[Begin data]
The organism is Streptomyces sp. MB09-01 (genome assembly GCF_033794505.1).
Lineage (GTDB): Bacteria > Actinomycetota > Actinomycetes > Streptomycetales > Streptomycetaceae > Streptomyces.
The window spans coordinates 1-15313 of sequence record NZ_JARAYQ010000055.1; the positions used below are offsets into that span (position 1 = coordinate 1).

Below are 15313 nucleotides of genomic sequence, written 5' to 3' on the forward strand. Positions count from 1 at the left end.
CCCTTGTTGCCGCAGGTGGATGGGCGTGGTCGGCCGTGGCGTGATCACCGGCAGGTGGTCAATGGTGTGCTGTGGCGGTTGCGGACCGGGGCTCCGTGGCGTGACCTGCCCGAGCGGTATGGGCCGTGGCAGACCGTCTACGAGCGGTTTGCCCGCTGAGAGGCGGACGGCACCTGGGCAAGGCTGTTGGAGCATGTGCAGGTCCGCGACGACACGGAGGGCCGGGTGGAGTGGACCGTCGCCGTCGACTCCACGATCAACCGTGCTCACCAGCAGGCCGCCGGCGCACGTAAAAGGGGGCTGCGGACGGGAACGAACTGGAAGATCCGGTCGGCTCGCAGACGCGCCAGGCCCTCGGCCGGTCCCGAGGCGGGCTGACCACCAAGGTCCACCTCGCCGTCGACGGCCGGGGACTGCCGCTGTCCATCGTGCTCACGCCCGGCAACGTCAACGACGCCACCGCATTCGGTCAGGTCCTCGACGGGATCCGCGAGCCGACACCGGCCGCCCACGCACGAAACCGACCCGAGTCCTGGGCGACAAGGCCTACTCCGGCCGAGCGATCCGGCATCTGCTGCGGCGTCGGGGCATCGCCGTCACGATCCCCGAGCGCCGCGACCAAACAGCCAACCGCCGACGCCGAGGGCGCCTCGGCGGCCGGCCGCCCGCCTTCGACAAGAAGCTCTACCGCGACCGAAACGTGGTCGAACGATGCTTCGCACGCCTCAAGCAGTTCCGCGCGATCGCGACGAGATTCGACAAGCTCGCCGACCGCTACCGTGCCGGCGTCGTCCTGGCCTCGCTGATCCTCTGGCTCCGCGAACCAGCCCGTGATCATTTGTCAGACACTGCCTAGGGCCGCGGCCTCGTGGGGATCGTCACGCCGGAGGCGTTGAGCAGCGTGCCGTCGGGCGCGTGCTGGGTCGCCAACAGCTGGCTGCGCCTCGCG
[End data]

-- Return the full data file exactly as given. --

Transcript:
The organism is Streptomyces sp. MB09-01 (genome assembly GCF_033794505.1).
Lineage (GTDB): Bacteria > Actinomycetota > Actinomycetes > Streptomycetales > Streptomycetaceae > Streptomyces.
The window spans coordinates 1-15313 of sequence record NZ_JARAYQ010000055.1; the positions used below are offsets into that span (position 1 = coordinate 1).

Below are 15313 nucleotides of genomic sequence, written 5' to 3' on the forward strand. Positions count from 1 at the left end.
CCCTTGTTGCCGCAGGTGGATGGGCGTGGTCGGCCGTGGCGTGATCACCGGCAGGTGGTCAATGGTGTGCTGTGGCGGTTGCGGACCGGGGCTCCGTGGCGTGACCTGCCCGAGCGGTATGGGCCGTGGCAGACCGTCTACGAGCGGTTTGCCCGCTGAGAGGCGGACGGCACCTGGGCAAGGCTGTTGGAGCATGTGCAGGTCCGCGACGACACGGAGGGCCGGGTGGAGTGGACCGTCGCCGTCGACTCCACGATCAACCGTGCTCACCAGCAGGCCGCCGGCGCACGTAAAAGGGGGCTGCGGACGGGAACGAACTGGAAGATCCGGTCGGCTCGCAGACGCGCCAGGCCCTCGGCCGGTCCCGAGGCGGGCTGACCACCAAGGTCCACCTCGCCGTCGACGGCCGGGGACTGCCGCTGTCCATCGTGCTCACGCCCGGCAACGTCAACGACGCCACCGCATTCGGTCAGGTCCTCGACGGGATCCGCGAGCCGACACCGGCCGCCCACGCACGAAACCGACCCGAGTCCTGGGCGACAAGGCCTACTCCGGCCGAGCGATCCGGCATCTGCTGCGGCGTCGGGGCATCGCCGTCACGATCCCCGAGCGCCGCGACCAAACAGCCAACCGCCGACGCCGAGGGCGCCTCGGCGGCCGGCCGCCCGCCTTCGACAAGAAGCTCTACCGCGACCGAAACGTGGTCGAACGATGCTTCGCACGCCTCAAGCAGTTCCGCGCGATCGCGACGAGATTCGACAAGCTCGCCGACCGCTACCGTGCCGGCGTCGTCCTGGCCTCGCTGATCCTCTGGCTCCGCGAACCAGCCCGTGATCATTTGTCAGACACTGCCTAGGGCCGCGGCCTCGTGGGGATCGTCACGCCGGAGGCGTTGAGCAGCGTGCCGTCGGGCGCGTGCTGGGTCGCCAACAGCTGGCTGCGCCTCGCG